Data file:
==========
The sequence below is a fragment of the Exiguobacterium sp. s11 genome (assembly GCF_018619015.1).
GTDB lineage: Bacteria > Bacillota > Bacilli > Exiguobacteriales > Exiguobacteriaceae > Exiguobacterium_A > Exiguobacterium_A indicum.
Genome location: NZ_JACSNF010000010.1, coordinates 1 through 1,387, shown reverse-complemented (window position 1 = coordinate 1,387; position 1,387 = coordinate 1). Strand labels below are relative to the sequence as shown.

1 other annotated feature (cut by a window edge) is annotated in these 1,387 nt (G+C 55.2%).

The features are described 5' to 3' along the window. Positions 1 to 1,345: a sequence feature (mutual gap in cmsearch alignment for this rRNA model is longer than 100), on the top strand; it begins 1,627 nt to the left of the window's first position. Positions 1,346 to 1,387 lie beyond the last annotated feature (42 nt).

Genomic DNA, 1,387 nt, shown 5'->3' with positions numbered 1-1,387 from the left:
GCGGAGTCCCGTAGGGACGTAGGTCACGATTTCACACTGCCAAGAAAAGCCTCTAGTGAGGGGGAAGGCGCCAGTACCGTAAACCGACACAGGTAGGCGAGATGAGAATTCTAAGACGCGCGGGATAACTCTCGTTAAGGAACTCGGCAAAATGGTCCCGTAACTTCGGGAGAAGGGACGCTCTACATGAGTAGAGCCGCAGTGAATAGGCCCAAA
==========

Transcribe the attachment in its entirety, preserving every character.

The sequence below is a fragment of the Exiguobacterium sp. s11 genome (assembly GCF_018619015.1).
GTDB lineage: Bacteria > Bacillota > Bacilli > Exiguobacteriales > Exiguobacteriaceae > Exiguobacterium_A > Exiguobacterium_A indicum.
Genome location: NZ_JACSNF010000010.1, coordinates 1 through 1,387, shown reverse-complemented (window position 1 = coordinate 1,387; position 1,387 = coordinate 1). Strand labels below are relative to the sequence as shown.

1 other annotated feature (cut by a window edge) is annotated in these 1,387 nt (G+C 55.2%).

The features are described 5' to 3' along the window. Positions 1 to 1,345: a sequence feature (mutual gap in cmsearch alignment for this rRNA model is longer than 100), on the top strand; it begins 1,627 nt to the left of the window's first position. Positions 1,346 to 1,387 lie beyond the last annotated feature (42 nt).

Genomic DNA, 1,387 nt, shown 5'->3' with positions numbered 1-1,387 from the left:
GCGGAGTCCCGTAGGGACGTAGGTCACGATTTCACACTGCCAAGAAAAGCCTCTAGTGAGGGGGAAGGCGCCAGTACCGTAAACCGACACAGGTAGGCGAGATGAGAATTCTAAGACGCGCGGGATAACTCTCGTTAAGGAACTCGGCAAAATGGTCCCGTAACTTCGGGAGAAGGGACGCTCTACATGAGTAGAGCCGCAGTGAATAGGCCCAAA